« Broken mail, and when to outsource itIs your code a novel? »

CherryPy now handles partial GETs

08/24/05

Permalink 01:06:38 am, by fumanchu Email , 676 words   English (US)
Categories: CherryPy

CherryPy now handles partial GETs

Partial GET requests are a handy way for a client to request a portion of a resource, rather than the entire resource. HTTP clients send a Range: bytes=start-stop request header, where start and stop are non-negative integers. The HTTP server can then send only those bytes (inclusive) in the response. Multiple byte ranges are also possible. CherryPy has had support for this since, well, earlier this morning (changeset 549, in the current svn trunk).

As John Udell noted a while back, Adobe Reader uses Range headers to accomplish this if the server supports it. Here's an example .pdf request, and the server's response (many headers omitted for clarity):

GET /mail.pdf HTTP/1.1

200 OK
Accept-Ranges 'bytes'
Content-Length '6786140'
Content-Type 'application/pdf'
Last-Modified 'Mon, 01 Dec 2003 18:13:02 GMT'

On the first request, the server returns a normal 200 response, and begins outputting the file. However, it also outputs the "Accept-Ranges" response header. This tells the client that partial GET requests (using the Range header) will be honored. Therefore, the client tries it, jumping to the PDF's content catalog at the end of the file:

GET /mail.pdf HTTP/1.1
RANGE 'bytes=6633280-6634323,6633278-6633279,6634324-6636107,6669998-6672067,5710727-5712197,
       6676118-6678187,6112458-6113719,184998-189293,6113720-6126880,189294-194632,60480-184997'

206 Partial Content
Accept-Ranges 'bytes'
Content-Length '158347'
Content-Type 'multipart/byteranges; boundary=192.168.1.102.1.2840.1124866199.113.1'

Now our server has returned a different status-code, "206 Partial Content". Since the client requested multiple byteranges, the response body is a multipart/byteranges entity. Each part inside that multipart body has its own Content-Type and Content-Range headers.

Since that worked, Adobe Reader proceeds to read more ranges:

GET /mail.pdf HTTP/1.1
RANGE 'bytes=6626812-6627960,6785258-6786139'

206 Partial Content
Accept-Ranges 'bytes'
Content-Length '2305'
Content-Type 'multipart/byteranges; boundary=192.168.1.102.1.2840.1124866199.653.2'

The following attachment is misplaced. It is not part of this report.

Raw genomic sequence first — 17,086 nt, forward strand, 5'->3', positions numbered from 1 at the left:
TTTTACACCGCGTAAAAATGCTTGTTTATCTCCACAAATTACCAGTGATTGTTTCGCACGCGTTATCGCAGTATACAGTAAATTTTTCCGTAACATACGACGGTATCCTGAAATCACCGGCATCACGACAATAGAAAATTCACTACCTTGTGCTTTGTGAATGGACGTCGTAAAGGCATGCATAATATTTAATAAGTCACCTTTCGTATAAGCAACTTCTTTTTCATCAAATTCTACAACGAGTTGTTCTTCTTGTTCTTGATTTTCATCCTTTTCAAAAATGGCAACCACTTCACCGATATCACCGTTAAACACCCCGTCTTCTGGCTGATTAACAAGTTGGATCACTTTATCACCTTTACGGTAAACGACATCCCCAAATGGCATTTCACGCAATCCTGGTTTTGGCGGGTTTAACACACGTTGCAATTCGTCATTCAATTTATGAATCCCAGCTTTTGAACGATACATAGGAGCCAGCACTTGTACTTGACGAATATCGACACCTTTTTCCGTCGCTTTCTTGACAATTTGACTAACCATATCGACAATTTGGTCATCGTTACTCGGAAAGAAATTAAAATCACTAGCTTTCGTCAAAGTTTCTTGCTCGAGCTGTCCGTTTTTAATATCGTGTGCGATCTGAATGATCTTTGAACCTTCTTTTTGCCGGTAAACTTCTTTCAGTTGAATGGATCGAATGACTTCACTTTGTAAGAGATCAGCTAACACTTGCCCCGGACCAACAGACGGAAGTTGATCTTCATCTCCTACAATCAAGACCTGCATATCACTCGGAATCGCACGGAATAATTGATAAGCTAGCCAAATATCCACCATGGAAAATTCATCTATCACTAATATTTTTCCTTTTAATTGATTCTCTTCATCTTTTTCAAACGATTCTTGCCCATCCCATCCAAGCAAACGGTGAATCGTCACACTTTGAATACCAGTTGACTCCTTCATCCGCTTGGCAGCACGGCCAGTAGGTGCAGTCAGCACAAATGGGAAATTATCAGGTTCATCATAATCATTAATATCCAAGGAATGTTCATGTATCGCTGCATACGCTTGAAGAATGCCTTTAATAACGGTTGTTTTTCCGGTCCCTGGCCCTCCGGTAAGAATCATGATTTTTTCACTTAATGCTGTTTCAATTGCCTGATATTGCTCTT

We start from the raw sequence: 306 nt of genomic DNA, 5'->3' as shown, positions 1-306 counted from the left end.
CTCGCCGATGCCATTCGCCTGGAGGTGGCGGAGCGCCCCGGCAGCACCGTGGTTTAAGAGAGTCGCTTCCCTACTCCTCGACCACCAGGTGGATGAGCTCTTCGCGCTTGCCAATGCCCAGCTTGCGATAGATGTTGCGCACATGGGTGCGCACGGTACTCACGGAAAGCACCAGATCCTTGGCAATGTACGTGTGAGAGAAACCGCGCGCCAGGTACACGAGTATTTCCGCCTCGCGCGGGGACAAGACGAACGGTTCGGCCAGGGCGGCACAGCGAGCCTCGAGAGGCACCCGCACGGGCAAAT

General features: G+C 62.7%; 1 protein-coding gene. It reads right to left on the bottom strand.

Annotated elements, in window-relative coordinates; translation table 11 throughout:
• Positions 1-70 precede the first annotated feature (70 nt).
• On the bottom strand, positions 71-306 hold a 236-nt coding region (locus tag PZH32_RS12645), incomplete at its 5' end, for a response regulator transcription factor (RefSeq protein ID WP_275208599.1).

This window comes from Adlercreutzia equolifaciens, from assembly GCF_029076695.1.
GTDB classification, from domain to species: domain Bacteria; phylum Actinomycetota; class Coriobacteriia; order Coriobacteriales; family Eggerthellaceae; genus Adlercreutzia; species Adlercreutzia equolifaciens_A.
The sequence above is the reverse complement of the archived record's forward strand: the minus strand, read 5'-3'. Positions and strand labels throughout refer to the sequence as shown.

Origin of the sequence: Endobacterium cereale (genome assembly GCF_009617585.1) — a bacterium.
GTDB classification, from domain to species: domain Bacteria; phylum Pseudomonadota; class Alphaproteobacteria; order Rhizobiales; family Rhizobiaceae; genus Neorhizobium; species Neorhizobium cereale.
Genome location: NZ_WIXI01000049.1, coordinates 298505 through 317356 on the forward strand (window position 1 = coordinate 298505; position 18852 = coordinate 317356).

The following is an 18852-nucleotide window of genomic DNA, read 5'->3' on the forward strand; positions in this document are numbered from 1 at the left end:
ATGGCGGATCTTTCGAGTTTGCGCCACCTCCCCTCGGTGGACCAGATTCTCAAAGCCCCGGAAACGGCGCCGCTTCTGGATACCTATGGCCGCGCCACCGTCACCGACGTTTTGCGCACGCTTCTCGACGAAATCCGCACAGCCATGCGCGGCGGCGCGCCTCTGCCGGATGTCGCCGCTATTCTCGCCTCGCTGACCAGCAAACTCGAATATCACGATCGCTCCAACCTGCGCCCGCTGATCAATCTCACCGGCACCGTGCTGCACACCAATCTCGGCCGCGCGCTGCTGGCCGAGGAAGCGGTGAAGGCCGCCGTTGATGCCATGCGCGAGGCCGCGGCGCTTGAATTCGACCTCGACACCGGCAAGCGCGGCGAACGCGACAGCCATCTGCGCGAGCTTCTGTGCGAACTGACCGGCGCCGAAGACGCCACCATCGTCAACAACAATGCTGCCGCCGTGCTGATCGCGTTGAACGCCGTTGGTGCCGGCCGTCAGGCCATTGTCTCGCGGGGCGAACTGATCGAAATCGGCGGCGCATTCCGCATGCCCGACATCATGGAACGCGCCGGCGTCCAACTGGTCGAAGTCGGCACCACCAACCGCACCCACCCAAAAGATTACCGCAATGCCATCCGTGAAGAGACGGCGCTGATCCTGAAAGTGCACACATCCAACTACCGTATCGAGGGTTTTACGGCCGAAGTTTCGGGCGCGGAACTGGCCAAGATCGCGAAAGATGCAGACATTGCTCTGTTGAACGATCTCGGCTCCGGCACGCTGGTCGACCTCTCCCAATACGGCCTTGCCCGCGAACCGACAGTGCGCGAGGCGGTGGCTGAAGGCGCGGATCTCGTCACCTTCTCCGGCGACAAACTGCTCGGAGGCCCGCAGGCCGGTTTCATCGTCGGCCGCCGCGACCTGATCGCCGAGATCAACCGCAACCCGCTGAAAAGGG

GET /mail.pdf HTTP/1.1
RANGE 'bytes=6636108-6636167,194633-198372,198373-202575'

206 Partial Content
Accept-Ranges 'bytes'
Content-Length '8392'
Content-Type 'multipart/byteranges; boundary=192.168.1.102.1.2840.1124866499.354.3'
Last-Modified 'Mon, 01 Dec 2003 18:13:02 GMT'

...and then appears to have finished, after taking some time to process those responses. However, when I scrolled to the last page in the PDF document, Adobe Reader made an additional request:

GET /mail.pdf HTTP/1.1
RANGE 'bytes=6668978-6669997,6672068-6672327,5698663-5699716,5723626-5724706,
       5699717-5702732,6112097-6112457,6165630-6166884,5702733-5704994,
       5713308-5723625,5704995-5705748,5724707-5724832,6166885-6175196,5705749-5710726'

206 Partial Content
Accept-Ranges 'bytes'
Content-Length '36370'
Content-Type 'multipart/byteranges; boundary=192.168.1.102.1.2840.1124866600.580.4'
Last-Modified 'Mon, 01 Dec 2003 18:13:02 GMT'

So it seems there's quite a bit of partial-retrieval going on, ultimately making the client more responsive from the user's point-of-view.

How to take advantage of partial GET support in CherryPy

If you want to serve static files so that clients can requests portions of them (including resumable downloads!), you only need to use the StaticFilter, which handles Range requests transparently. Here's the script I used to serve mail.pdf:

import cherrypy

class Root: pass
cherrypy.root = Root()

cherrypy.config.update({
        'server.environment': 'production',
        'staticFilter.on': True,
        'staticFilter.dir': 'static',
})
cherrypy.server.start()

Yes, that's really all you need to make an HTTP static file server! The staticFilter.dir (where I saved mail.pdf) is relative to wherever you save the above script. If you'd like it relative to some other absolute path, set that in staticFilter.root.

If you'd like to respond to Range request headers, but you're not serving static files, you can still benefit from CherryPy's core. In cherrypy/_cphttptools, there is a get_ranges(content_length) function which you can use; it examines the current request's Range header, and returns a list of (start, stop) tuples (or just returns None if there's no header). For example, given the Range header:

Range: bytes=30000-40000

The call get_ranges(50000) will return [(30000, 40001)]. Note that we've incremented stop by 1, so that you can use it in a string-slicing operation (byte-ranges are inclusive, but Python's slices have exclusive upper-bounds).

Note also that you need to supply a content-length to get_ranges. It's perfectly valid for a client to request Range: bytes=-500, and expect to receive the last 500 bytes of the resource. So you need to specify the total length in order to do the subtraction.

CherryPy doesn't yet handle the If-Range request header, so feel free to write that and contribute it. ;) ETag support would be nice, too.

1 comment

Comment from: Greg Fuller [Visitor]

Very nice. Thanks!

08/25/05 @ 09:20

Leave a comment


Your email address will not be revealed on this site.

Your URL will be displayed.

Please enter the phrase "I am a real human." in the textbox above.
(Line breaks become <br />)
(Name, email & website)
(Allow users to contact you through a message form (your email will not be revealed.)
July 2019
Sun Mon Tue Wed Thu Fri Sat
 << <   > >>
  1 2 3 4 5 6
7 8 9 10 11 12 13
14 15 16 17 18 19 20
21 22 23 24 25 26 27
28 29 30 31      

Search

The requested Blog doesn't exist any more!

XML Feeds

blogging soft